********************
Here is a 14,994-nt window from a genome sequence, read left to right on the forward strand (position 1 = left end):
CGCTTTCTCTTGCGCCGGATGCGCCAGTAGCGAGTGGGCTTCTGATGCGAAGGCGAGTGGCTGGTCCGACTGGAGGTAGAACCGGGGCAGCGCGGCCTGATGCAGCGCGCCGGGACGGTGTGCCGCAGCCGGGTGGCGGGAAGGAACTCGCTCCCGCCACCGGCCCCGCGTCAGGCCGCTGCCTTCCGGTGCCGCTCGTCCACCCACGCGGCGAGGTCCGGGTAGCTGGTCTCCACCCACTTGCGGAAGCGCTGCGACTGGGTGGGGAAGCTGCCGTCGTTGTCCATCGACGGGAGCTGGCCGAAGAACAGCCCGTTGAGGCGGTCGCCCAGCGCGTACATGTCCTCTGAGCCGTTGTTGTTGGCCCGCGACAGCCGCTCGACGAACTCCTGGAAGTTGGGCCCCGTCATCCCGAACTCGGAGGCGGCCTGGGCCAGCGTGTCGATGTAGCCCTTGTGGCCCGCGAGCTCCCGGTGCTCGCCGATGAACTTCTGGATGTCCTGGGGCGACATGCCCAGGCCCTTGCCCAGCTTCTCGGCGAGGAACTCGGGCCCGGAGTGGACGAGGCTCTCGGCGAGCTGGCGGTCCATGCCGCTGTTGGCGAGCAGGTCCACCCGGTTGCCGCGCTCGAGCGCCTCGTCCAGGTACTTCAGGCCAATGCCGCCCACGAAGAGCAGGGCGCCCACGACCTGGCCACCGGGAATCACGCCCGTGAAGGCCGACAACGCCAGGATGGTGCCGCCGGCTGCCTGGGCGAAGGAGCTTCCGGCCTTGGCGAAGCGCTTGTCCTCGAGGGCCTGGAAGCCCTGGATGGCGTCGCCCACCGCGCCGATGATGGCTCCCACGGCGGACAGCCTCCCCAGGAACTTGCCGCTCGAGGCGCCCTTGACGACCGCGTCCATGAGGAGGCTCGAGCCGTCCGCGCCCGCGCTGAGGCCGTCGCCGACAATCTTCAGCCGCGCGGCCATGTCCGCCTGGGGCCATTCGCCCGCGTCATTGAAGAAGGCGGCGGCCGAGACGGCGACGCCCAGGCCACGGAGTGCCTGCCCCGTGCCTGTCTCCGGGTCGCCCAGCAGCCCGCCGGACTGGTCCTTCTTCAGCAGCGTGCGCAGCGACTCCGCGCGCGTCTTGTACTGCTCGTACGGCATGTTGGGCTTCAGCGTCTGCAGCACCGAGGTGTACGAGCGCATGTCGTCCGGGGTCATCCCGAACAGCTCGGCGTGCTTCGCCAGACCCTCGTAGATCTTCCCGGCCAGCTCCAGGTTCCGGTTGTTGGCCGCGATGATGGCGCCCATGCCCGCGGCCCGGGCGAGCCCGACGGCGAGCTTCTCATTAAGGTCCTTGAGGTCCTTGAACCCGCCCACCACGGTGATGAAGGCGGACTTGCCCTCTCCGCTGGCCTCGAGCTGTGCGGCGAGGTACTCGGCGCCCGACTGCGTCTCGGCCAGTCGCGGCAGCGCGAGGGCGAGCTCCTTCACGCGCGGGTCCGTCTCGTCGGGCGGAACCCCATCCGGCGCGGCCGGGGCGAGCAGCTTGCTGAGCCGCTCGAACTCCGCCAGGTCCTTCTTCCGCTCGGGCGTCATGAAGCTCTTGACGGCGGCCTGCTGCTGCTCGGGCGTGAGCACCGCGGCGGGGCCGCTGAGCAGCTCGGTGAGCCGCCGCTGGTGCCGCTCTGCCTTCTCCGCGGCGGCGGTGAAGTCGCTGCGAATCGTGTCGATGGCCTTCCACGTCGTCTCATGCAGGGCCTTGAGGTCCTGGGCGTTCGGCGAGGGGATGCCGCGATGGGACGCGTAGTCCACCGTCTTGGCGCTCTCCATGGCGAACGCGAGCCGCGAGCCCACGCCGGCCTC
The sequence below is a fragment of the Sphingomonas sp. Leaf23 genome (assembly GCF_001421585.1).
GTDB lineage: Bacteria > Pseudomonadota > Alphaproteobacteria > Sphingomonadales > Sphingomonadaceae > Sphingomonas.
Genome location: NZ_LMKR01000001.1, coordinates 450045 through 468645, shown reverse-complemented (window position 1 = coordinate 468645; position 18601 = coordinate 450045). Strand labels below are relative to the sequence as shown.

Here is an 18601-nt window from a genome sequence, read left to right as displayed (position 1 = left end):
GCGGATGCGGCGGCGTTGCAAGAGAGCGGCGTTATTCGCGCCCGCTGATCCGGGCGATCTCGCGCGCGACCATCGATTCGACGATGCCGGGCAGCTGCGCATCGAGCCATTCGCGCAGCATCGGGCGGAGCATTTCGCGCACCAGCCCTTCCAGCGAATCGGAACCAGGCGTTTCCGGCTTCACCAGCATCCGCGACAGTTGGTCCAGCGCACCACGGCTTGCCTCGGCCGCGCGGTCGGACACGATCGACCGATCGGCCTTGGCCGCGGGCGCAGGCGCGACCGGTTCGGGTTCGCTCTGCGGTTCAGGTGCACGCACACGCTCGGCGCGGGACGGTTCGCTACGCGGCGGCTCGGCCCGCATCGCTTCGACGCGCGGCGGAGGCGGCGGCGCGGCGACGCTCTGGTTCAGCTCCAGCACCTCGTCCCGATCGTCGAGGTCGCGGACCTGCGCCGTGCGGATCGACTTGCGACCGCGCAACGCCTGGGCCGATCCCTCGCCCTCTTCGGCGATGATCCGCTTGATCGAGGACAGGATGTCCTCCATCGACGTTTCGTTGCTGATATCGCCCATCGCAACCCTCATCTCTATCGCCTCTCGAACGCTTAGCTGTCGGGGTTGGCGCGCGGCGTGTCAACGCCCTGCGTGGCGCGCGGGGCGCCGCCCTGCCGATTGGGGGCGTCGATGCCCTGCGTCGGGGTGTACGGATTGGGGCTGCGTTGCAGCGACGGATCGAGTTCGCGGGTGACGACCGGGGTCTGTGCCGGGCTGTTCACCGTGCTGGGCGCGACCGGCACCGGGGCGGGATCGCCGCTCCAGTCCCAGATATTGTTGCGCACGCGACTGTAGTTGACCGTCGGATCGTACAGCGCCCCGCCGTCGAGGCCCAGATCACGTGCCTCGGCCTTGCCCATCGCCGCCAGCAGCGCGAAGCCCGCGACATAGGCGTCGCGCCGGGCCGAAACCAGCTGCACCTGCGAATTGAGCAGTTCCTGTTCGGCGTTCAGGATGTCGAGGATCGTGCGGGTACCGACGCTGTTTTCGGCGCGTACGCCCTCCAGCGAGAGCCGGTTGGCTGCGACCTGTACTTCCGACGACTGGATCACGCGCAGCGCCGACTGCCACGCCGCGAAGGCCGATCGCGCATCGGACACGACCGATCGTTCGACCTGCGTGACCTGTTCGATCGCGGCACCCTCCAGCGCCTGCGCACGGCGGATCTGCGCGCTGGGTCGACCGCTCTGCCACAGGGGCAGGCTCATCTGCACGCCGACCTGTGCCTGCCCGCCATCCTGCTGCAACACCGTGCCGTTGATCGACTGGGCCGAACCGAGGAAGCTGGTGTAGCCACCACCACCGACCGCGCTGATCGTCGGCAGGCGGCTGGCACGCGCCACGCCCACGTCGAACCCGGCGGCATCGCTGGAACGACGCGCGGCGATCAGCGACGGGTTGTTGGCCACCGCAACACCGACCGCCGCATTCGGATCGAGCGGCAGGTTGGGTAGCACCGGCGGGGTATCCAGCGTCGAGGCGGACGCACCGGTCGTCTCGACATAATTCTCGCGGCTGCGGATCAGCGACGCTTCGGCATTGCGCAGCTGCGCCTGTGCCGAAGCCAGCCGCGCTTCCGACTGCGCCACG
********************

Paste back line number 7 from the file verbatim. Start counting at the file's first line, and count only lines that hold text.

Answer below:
GCGGATGCGGCGGCGTTGCAAGAGAGCGGCGTTATTCGCGCCCGCTGATCCGGGCGATCTCGCGCGCGACCATCGATTCGACGATGCCGGGCAGCTGCGCATCGAGCCATTCGCGCAGCATCGGGCGGAGCATTTCGCGCACCAGCCCTTCCAGCGAATCGGAACCAGGCGTTTCCGGCTTCACCAGCATCCGCGACAGTTGGTCCAGCGCACCACGGCTTGCCTCGGCCGCGCGGTCGGACACGATCGACCGATCGGCCTTGGCCGCGGGCGCAGGCGCGACCGGTTCGGGTTCGCTCTGCGGTTCAGGTGCACGCACACGCTCGGCGCGGGACGGTTCGCTACGCGGCGGCTCGGCCCGCATCGCTTCGACGCGCGGCGGAGGCGGCGGCGCGGCGACGCTCTGGTTCAGCTCCAGCACCTCGTCCCGATCGTCGAGGTCGCGGACCTGCGCCGTGCGGATCGACTTGCGACCGCGCAACGCCTGGGCCGATCCCTCGCCCTCTTCGGCGATGATCCGCTTGATCGAGGACAGGATGTCCTCCATCGACGTTTCGTTGCTGATATCGCCCATCGCAACCCTCATCTCTATCGCCTCTCGAACGCTTAGCTGTCGGGGTTGGCGCGCGGCGTGTCAACGCCCTGCGTGGCGCGCGGGGCGCCGCCCTGCCGATTGGGGGCGTCGATGCCCTGCGTCGGGGTGTACGGATTGGGGCTGCGTTGCAGCGACGGATCGAGTTCGCGGGTGACGACCGGGGTCTGTGCCGGGCTGTTCACCGTGCTGGGCGCGACCGGCACCGGGGCGGGATCGCCGCTCCAGTCCCAGATATTGTTGCGCACGCGACTGTAGTTGACCGTCGGATCGTACAGCGCCCCGCCGTCGAGGCCCAGATCACGTGCCTCGGCCTTGCCCATCGCCGCCAGCAGCGCGAAGCCCGCGACATAGGCGTCGCGCCGGGCCGAAACCAGCTGCACCTGCGAATTGAGCAGTTCCTGTTCGGCGTTCAGGATGTCGAGGATCGTGCGGGTACCGACGCTGTTTTCGGCGCGTACGCCCTCCAGCGAGAGCCGGTTGGCTGCGACCTGTACTTCCGACGACTGGATCACGCGCAGCGCCGACTGCCACGCCGCGAAGGCCGATCGCGCATCGGACACGACCGATCGTTCGACCTGCGTGACCTGTTCGATCGCGGCACCCTCCAGCGCCTGCGCACGGCGGATCTGCGCGCTGGGTCGACCGCTCTGCCACAGGGGCAGGCTCATCTGCACGCCGACCTGTGCCTGCCCGCCATCCTGCTGCAACACCGTGCCGTTGATCGACTGGGCCGAACCGAGGAAGCTGGTGTAGCCACCACCACCGACCGCGCTGATCGTCGGCAGGCGGCTGGCACGCGCCACGCCCACGTCGAACCCGGCGGCATCGCTGGAACGACGCGCGGCGATCAGCGACGGGTTGTTGGCCACCGCAACACCGACCGCCGCATTCGGATCGAGCGGCAGGTTGGGTAGCACCGGCGGGGTATCCAGCGTCGAGGCGGACGCACCGGTCGTCTCGACATAATTCTCGCGGCTGCGGATCAGCGACGCTTCGGCATTGCGCAGCTGCGCCTGTGCCGAAGCCAGCCGCGCTTCCGACTGCGCCACG